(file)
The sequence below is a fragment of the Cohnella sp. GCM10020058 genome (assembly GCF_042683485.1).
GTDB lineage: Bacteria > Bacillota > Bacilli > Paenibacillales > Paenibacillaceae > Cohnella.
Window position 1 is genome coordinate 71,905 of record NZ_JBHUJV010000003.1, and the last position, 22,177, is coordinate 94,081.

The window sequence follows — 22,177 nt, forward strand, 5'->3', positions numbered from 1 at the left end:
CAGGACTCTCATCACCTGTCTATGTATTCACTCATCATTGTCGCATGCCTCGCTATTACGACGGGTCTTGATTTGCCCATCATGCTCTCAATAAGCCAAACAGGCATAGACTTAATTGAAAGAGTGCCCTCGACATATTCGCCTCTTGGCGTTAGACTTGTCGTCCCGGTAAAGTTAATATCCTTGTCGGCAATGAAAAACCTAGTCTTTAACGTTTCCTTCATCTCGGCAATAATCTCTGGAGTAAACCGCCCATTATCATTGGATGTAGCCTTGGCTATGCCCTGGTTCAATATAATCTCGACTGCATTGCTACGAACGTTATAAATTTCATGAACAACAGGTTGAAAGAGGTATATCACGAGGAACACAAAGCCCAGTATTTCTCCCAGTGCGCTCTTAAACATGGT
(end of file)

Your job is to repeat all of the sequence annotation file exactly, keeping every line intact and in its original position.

The sequence below is a fragment of the Cohnella sp. GCM10020058 genome (assembly GCF_042683485.1).
GTDB lineage: Bacteria > Bacillota > Bacilli > Paenibacillales > Paenibacillaceae > Cohnella.
Window position 1 is genome coordinate 71,905 of record NZ_JBHUJV010000003.1, and the last position, 22,177, is coordinate 94,081.

The window sequence follows — 22,177 nt, forward strand, 5'->3', positions numbered from 1 at the left end:
CAGGACTCTCATCACCTGTCTATGTATTCACTCATCATTGTCGCATGCCTCGCTATTACGACGGGTCTTGATTTGCCCATCATGCTCTCAATAAGCCAAACAGGCATAGACTTAATTGAAAGAGTGCCCTCGACATATTCGCCTCTTGGCGTTAGACTTGTCGTCCCGGTAAAGTTAATATCCTTGTCGGCAATGAAAAACCTAGTCTTTAACGTTTCCTTCATCTCGGCAATAATCTCTGGAGTAAACCGCCCATTATCATTGGATGTAGCCTTGGCTATGCCCTGGTTCAATATAATCTCGACTGCATTGCTACGAACGTTATAAATTTCATGAACAACAGGTTGAAAGAGGTATATCACGAGGAACACAAAGCCCAGTATTTCTCCCAGTGCGCTCTTAAACATGGT